What is SD-WAN
Software-Defined WAN aka SD-WAN has burst on to the tech scene lately as the go-to alternative to MPLS. Over the last decade, MPLS was the preferred Wide Area Network option for most organizations that sought to route their critical data and voice applications over privately routed networks. MPLS has been great to the masses, is still in production today and will be for some time including net new deployments.
However, with the advent of Hybrid Cloud Deployments especially when companies require at least one connection to IaaS provider (think AWS, Azure, Google Cloud), tying in SD-WAN has been the preferred topology. SD-WAN allows an organization to connect their traditional Colocation Data-Center workloads & Footprint using cheaper Internet Access circuits to said Cloud providers. The savings just from a telco local loop and time to deploy perspective changes quickly.
Michael Cooney from Network World posted a great article this week titled Multicloud, security integration drive massive SD-WAN adoption covering the CAGR of SD-WAN growth along with the driving forces behind it.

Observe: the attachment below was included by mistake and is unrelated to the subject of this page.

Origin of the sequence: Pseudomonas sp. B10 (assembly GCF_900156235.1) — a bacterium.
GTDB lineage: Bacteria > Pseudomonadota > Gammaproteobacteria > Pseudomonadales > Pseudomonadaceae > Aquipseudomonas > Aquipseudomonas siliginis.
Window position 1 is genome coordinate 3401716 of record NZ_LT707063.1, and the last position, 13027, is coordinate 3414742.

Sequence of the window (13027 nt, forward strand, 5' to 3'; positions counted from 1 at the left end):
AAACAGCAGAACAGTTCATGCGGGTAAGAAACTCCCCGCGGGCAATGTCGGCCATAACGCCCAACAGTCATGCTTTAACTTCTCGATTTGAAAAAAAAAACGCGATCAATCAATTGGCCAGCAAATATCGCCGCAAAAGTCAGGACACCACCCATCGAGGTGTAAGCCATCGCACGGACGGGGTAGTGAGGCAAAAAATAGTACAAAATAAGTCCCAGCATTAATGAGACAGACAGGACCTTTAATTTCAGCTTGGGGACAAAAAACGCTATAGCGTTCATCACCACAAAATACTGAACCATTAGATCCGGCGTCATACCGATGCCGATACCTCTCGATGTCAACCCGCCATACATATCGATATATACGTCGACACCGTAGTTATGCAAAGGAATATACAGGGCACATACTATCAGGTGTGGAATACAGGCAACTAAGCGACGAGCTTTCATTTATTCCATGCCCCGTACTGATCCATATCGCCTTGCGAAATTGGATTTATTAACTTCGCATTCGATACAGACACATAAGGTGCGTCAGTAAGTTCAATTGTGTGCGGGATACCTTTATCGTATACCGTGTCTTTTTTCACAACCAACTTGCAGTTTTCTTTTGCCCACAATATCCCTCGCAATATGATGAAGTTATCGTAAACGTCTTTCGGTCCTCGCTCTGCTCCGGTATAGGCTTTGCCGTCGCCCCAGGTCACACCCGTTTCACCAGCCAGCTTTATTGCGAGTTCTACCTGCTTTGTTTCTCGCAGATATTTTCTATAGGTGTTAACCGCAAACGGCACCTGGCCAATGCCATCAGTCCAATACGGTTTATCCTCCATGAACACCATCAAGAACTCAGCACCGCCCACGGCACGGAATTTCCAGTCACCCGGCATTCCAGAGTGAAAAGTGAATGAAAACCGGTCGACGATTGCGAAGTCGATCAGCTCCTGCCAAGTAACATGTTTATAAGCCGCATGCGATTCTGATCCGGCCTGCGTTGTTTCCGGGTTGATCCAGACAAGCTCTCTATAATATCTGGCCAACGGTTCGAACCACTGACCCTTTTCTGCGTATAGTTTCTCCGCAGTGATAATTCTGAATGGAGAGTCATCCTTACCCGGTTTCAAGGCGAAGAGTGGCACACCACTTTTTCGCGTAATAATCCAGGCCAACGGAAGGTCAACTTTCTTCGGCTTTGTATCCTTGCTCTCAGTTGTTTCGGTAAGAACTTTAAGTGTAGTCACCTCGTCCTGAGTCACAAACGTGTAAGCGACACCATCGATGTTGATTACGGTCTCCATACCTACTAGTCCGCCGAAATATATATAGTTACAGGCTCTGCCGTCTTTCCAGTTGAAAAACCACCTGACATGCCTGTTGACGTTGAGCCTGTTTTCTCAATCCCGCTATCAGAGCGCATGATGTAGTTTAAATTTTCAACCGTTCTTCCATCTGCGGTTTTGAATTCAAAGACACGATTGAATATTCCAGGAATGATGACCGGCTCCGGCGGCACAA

Gartner has taken notice to the SD-WAN market and has even added SD-WAN as part of their coverage into the Hype Cycle focus, you can access more here if you are subscribed. This is good news as the early pioneer days of SD-WAN go to market felt like this was more of a pipe dream than a reality. However, we all remember VOIP would become the TDM killer in a short-time yet we still work with clients utilizing the latter to support their business. Our prediction there will be a Hybrid Industry where MPLS or SD-WAN natively will be the two options in global WANs. There is of course the ability for more complex operations and fault-tolerant requirements to implement a MPLS + SD-WAN architecture and if so, you really should have an excellent network planning and implementation engineering team to execute flawlessly.